The Second Circuit has affirmed a lower court decision that a flu shot reminder sent by text message by a medical provider did not violate the Telephone Consumer Protection Act (the “TCPA”). The decision is important because it interprets the 2012 FCC Healthcare Exemption as providing an exemption as to prior written consent rather than a wholesale exemption from consent. Latner v. Mount Sinai Health System, Inc., 2018 U.S. App. LEXIS 114 (2nd Cir. Jan. 3, 2018).

The limited record indicates that Mr. Latner visited Mt. Sinai in 2003 for a routine health examination. At that time, he filled out new patient forms including a “New Patient Health Form” which contained his contact information, as well as an “Ambulatory Patient Notification Record” granting the hospital and its facilities consent to use his health information “for payment, treatment and hospital operations purposes.” In 2011, Mr. Latner visited Mt. Sinai again and declined any immunizations. In 2014, Mt. Sinai, through a third-party vendor, sent Mr. Latner the following text message: “Its flu season again. Your PCP at WPMG is thinking of you! Please call us at 212-247-8100 to schedule an appointment for a flu shot…” Latner at *3.The message was sent to all active patients, including Mr. Latner, that had visited the office in the three years prior to the date of the text.

Mr. Latner filed a putative class action, alleging that the text message violated the TCPA. The hospital moved for judgment on the pleadings and asserted, as an affirmative defense, Mr. Latner’s prior express consent. Latner, 1:16-cv-00683 (S.D.N.Y.), Dkt. No. 42.

In affirming the district court’s ruling, the Second Circuit did a two-step analysis. It first determined whether the communication was covered by the 2012 FCC Healthcare Exemption and secondly, determining whether Mr. Latner had provided effective consent.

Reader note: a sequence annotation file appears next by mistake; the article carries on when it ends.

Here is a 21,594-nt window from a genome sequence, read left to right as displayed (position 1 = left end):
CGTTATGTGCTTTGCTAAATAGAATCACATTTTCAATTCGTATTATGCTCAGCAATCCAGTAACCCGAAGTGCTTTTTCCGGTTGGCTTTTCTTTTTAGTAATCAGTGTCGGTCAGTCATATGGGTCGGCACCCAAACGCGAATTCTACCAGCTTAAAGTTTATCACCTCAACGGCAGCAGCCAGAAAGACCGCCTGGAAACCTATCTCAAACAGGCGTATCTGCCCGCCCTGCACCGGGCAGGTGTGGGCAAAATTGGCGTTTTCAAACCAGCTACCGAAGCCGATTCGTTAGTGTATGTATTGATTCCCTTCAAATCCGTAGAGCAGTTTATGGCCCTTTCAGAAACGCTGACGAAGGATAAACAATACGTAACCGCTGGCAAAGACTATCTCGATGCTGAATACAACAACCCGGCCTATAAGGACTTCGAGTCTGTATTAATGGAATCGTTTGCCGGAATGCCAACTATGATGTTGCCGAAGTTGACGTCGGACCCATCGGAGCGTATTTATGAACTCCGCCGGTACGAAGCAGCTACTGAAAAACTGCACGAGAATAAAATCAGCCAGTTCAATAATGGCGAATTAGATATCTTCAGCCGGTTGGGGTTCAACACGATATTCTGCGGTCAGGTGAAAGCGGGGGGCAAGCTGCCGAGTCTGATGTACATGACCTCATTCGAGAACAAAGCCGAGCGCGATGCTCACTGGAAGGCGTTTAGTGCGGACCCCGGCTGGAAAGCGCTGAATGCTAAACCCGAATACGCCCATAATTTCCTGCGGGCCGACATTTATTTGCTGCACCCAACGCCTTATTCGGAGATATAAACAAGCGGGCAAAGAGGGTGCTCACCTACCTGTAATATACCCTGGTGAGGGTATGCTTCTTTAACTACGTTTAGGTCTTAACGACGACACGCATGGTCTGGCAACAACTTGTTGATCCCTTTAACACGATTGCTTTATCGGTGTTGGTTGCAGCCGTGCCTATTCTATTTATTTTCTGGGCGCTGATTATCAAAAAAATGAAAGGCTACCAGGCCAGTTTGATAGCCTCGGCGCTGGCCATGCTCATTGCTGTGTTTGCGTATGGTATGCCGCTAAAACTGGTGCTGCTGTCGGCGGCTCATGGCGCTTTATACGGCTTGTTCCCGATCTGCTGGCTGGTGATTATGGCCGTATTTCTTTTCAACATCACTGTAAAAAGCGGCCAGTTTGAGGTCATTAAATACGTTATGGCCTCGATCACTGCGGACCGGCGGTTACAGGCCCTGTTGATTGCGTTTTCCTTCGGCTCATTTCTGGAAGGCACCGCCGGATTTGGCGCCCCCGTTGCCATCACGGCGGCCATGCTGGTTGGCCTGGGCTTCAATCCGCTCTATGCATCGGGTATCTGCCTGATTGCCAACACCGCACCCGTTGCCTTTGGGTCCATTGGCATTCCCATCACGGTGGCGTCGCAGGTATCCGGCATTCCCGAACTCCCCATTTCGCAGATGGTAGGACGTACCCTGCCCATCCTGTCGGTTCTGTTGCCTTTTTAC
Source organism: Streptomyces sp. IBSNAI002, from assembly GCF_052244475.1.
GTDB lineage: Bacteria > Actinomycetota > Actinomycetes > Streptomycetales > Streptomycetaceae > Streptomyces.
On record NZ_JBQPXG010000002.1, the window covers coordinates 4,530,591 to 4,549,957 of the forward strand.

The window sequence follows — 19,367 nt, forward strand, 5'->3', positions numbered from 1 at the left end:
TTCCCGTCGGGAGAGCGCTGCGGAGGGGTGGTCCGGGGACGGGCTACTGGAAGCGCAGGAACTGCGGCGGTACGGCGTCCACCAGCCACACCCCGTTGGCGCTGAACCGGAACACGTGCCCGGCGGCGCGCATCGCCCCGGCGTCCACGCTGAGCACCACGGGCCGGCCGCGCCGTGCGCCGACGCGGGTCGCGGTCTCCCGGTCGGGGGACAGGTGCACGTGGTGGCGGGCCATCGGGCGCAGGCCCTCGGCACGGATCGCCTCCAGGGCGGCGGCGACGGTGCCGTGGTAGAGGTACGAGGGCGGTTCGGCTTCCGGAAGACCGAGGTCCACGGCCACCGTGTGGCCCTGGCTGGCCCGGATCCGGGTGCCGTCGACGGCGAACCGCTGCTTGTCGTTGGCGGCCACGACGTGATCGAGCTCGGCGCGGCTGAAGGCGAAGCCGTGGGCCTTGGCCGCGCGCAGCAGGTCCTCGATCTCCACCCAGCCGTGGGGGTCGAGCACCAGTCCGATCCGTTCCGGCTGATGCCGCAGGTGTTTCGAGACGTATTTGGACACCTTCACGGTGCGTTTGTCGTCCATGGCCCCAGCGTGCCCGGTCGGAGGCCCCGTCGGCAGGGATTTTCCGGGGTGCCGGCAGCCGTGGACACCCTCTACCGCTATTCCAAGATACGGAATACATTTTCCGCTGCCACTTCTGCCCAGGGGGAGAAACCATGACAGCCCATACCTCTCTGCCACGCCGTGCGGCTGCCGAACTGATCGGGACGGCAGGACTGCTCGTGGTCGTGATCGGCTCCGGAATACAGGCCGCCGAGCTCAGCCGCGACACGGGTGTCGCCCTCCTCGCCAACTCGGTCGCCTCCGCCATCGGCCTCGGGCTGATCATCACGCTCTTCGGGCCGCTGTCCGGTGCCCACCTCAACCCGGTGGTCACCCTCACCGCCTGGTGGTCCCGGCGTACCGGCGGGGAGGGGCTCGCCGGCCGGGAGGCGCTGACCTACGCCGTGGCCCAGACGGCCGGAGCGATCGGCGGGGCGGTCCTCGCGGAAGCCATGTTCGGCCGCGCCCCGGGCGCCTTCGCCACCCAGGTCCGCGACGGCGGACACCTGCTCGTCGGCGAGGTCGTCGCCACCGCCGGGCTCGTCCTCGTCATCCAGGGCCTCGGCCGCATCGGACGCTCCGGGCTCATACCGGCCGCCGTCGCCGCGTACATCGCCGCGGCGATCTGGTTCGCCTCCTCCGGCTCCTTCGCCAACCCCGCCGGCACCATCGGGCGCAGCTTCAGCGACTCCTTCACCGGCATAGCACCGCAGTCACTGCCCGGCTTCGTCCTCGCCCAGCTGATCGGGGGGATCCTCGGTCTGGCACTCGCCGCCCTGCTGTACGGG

The Second Circuit concluded that the communication was covered by the 2012 FCC Healthcare Exemption. Under the 2012 FCC Telemarketing Rule, prior written consent is required for autodialed or prerecorded telemarketing calls. The Rule, however, contains an exemption for covered healthcare providers in certain instances. The court determined that the Healthcare Exemption exempts from written consent “calls to wireless cell numbers if the call ‘delivers a ‘health care’ message made by, or on behalf of, a ‘covered entity’ or its ‘business associate’ as those are defined in the HIPPA Privacy Rule.” “HIPPA defines health care to include ‘care, services, or supplies related to the health of an individual’… and exempts from its definition of marketing all communications made ‘[f]or treatment of an individual by a health care provider… or to direct or recommend alternative treatments’ to the individual.” Id. at *5.Both the district court and the Second Circuit concluded that the text message qualified for the FCC’s Healthcare Exemption.

The Second Circuit then moved to the issue of prior express consent and reviewed the terms of the consent provided by Mr. Latner in his 2003 consent forms. Of particular importance to the court, the forms provided consent to use Latner’s information “to recommend possible treatment alternatives or health-related benefits and services.” Id. at *6-7. The court concluded that the language of the forms therefore provided prior express consent to receive text messages concerning a “health related benefit” such as a flu shot.

The opinion is important for a few reasons. First, it clarifies that the Healthcare Exemption only exempts covered communications from written consent and is not a wholesale exemption as to consent. Secondly, the opinion emphasizes the importance of carefully worded consent provisions. All business verticals which use automated messaging, calls or text messages should review their intake documents to ensure that consent is properly addressed as to the scope of any contemplated telecommunications and then should again review any contemplated mass communications prior to being made in light of their consent documents. Finally, the opinion notes by footnote that the text message (which was sent in 2014) was not covered by the FCC’s 2015 Healthcare Treatment Exception because “there is no language in the 2015 FCC order suggesting any intent to make the Exception retroactive, much less justification for any asserted retroactivity, precluding its application in this instance.” Id. at FN 2.